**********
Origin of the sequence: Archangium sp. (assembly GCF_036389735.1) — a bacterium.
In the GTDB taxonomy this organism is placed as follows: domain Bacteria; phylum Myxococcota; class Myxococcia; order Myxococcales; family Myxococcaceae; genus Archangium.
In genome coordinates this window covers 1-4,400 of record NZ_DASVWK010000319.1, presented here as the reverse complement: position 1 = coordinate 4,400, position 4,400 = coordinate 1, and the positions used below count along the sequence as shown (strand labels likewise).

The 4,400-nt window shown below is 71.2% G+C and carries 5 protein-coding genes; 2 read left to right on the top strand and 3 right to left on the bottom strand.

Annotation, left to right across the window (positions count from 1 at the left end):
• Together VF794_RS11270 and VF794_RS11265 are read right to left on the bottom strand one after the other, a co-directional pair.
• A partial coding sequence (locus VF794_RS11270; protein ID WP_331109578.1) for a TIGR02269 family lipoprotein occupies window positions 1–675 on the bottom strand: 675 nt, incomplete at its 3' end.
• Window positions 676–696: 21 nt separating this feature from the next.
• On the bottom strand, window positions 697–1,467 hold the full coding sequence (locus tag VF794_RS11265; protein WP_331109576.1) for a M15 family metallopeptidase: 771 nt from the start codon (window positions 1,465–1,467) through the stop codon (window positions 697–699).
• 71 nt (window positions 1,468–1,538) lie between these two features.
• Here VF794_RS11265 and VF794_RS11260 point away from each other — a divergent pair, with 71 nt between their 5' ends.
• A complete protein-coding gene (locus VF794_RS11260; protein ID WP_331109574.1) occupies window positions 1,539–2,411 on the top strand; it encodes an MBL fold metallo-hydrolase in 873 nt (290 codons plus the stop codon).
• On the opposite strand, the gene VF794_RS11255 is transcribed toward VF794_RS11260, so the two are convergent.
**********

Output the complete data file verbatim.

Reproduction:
Origin of the sequence: Archangium sp. (assembly GCF_036389735.1) — a bacterium.
In the GTDB taxonomy this organism is placed as follows: domain Bacteria; phylum Myxococcota; class Myxococcia; order Myxococcales; family Myxococcaceae; genus Archangium.
In genome coordinates this window covers 1-4,400 of record NZ_DASVWK010000319.1, presented here as the reverse complement: position 1 = coordinate 4,400, position 4,400 = coordinate 1, and the positions used below count along the sequence as shown (strand labels likewise).

The 4,400-nt window shown below is 71.2% G+C and carries 5 protein-coding genes; 2 read left to right on the top strand and 3 right to left on the bottom strand.

Annotation, left to right across the window (positions count from 1 at the left end):
• Together VF794_RS11270 and VF794_RS11265 are read right to left on the bottom strand one after the other, a co-directional pair.
• A partial coding sequence (locus VF794_RS11270; protein ID WP_331109578.1) for a TIGR02269 family lipoprotein occupies window positions 1–675 on the bottom strand: 675 nt, incomplete at its 3' end.
• Window positions 676–696: 21 nt separating this feature from the next.
• On the bottom strand, window positions 697–1,467 hold the full coding sequence (locus tag VF794_RS11265; protein WP_331109576.1) for a M15 family metallopeptidase: 771 nt from the start codon (window positions 1,465–1,467) through the stop codon (window positions 697–699).
• 71 nt (window positions 1,468–1,538) lie between these two features.
• Here VF794_RS11265 and VF794_RS11260 point away from each other — a divergent pair, with 71 nt between their 5' ends.
• A complete protein-coding gene (locus VF794_RS11260; protein ID WP_331109574.1) occupies window positions 1,539–2,411 on the top strand; it encodes an MBL fold metallo-hydrolase in 873 nt (290 codons plus the stop codon).
• On the opposite strand, the gene VF794_RS11255 is transcribed toward VF794_RS11260, so the two are convergent.